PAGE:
The Pistons are 5.7 points per 100 possessions better with Jackson off the floor than they are with him on the floor since his return, and he has a poor 111.8 defensive rating. Even over this 13-game stretch in which his offensive output has been at a high level, the Detroit Pistons have been 2 points per 100 possessions better with Jackson off the floor than on. Certainly Jackson is not the only issue at hand, but not holding him responsible for any part of it would be overly lenient.
Stat line: 8.1 points, 5.1 assists, shooting splits of .408/.246/.700, true shooting percentage of–you know what, don’t worry about it.
We knew Ish Smith wasn’t a scorer when he walked in, but he’s truly been one of the worst shooting point guards in the NBA. His shooting is a major liability at a position where an inability to put the ball in the basket from outside six feet has a disastrous impact on your offense. Particularly in the halfcourt, Smith’s shortcomings are exposed on a regular basis.
Ish Smith's transition/halfcourt offense splits pic.twitter.com/D7F9PT81n6
— Duncan Smith (@DuncanSmithNBA) January 16, 2017
As seen above, the Pistons have a dreadful scoring rate with Ish Smith on the floor in the halfcourt. Scoring just .712 points per possession in the halfcourt (a scenario in which most teams score in the .95 ppp range) is simply unacceptable and a major hindrance to this team’s prospects.
This isn’t a stylistic thing, nor something that can just be fixed. It doesn’t matter that Smith is a capable distributor and that his teammates like playing with him, there’s simply no way to make up for this shortcoming in the halfcourt. The only way the Pistons can make up for it is to run at every opportunity and get their offense before the defense can get back and set up, and run they do with impunity under Ish’s leadership.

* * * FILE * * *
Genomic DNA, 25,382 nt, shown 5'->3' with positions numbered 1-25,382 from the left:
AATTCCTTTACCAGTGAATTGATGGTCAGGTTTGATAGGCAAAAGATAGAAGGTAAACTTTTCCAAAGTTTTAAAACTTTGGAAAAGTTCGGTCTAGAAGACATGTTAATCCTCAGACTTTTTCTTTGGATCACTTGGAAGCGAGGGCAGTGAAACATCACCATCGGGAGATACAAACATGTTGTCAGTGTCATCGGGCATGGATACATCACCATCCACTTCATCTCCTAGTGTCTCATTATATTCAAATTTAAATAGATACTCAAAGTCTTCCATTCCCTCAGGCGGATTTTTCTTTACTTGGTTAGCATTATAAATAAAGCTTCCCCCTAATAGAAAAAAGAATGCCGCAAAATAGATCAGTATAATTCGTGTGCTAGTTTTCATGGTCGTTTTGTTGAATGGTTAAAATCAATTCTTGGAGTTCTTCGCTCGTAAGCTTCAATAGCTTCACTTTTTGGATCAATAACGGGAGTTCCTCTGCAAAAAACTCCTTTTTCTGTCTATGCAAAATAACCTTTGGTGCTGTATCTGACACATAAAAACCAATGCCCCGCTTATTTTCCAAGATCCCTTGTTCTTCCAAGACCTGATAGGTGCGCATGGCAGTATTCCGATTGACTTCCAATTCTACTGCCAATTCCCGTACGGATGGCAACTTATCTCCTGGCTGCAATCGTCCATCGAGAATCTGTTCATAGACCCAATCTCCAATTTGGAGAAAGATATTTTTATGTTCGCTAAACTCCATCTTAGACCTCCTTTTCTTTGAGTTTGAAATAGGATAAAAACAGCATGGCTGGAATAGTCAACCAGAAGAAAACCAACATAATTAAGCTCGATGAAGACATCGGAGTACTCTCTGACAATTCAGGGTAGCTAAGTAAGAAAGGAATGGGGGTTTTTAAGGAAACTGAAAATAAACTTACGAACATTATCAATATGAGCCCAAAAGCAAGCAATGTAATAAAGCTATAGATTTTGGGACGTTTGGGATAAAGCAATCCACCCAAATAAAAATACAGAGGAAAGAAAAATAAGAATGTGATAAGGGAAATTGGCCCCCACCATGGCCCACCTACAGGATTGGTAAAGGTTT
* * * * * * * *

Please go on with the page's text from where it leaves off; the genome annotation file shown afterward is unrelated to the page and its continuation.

The other thing the Detroit Pistons have done well with Smith on the floor (and it’s one reason that in spite of his shortcomings, the Pistons are 4 points per 100 possessions better with him on the floor than off) is protect the ball and make it very difficult for their opposition to run on them. Smith has taken great care of the ball, turning it over just 1.4 times per game against 5.1 assists. As a result, the Pistons have the fourth best transition defense, allowing just 10.9 points per game.
In summary, Ish Smith is basically what we thought he was, faults and all, but he’s found a way to fit and be effective, limiting his deficiencies and taking advantage of the strengths at his disposal.
Stat line: 6.3 points, 3.3 assists, shooting splits of .459/.357/.923, true shooting 53.3 percent.
Beno Udrih benefits in these grades to have largely avoided the debacle that the last 20-something games have been. Since Jackson returned, Udrih has been resigned to the third point guard role he was signed at the end of the preseason to fill.
In fact, Udrih has played in just seven of the past 22 games, averaging 9 minutes per appearance. He’s played well when called upon with a shooting percentage of 57.1, but he’s played mostly in garbage time. His rating was earned when he was backing up Ish Smith, and doing so admirably.
Udrih earns this B- grade thanks to a 21-game stretch to start the season in which he averaged 7 points and 3.4 assists in just 17 minutes per game. He played well enough that in stretches there were calls from fans for Udrih to replace Ish Smith in the starting lineup.
Jackson returned before those voices grew loud and Stan Van Gundy really had reason to consider it, but it’s very possible that Udrih might be the most capable backup on the team.
Barring disaster, it’s unlikely that Udrih will see much action in minutes that matter as the season goes forward, but he deserves recognition for the way he held the fort for the Detroit Pistons in an unforgiving role during a difficult time.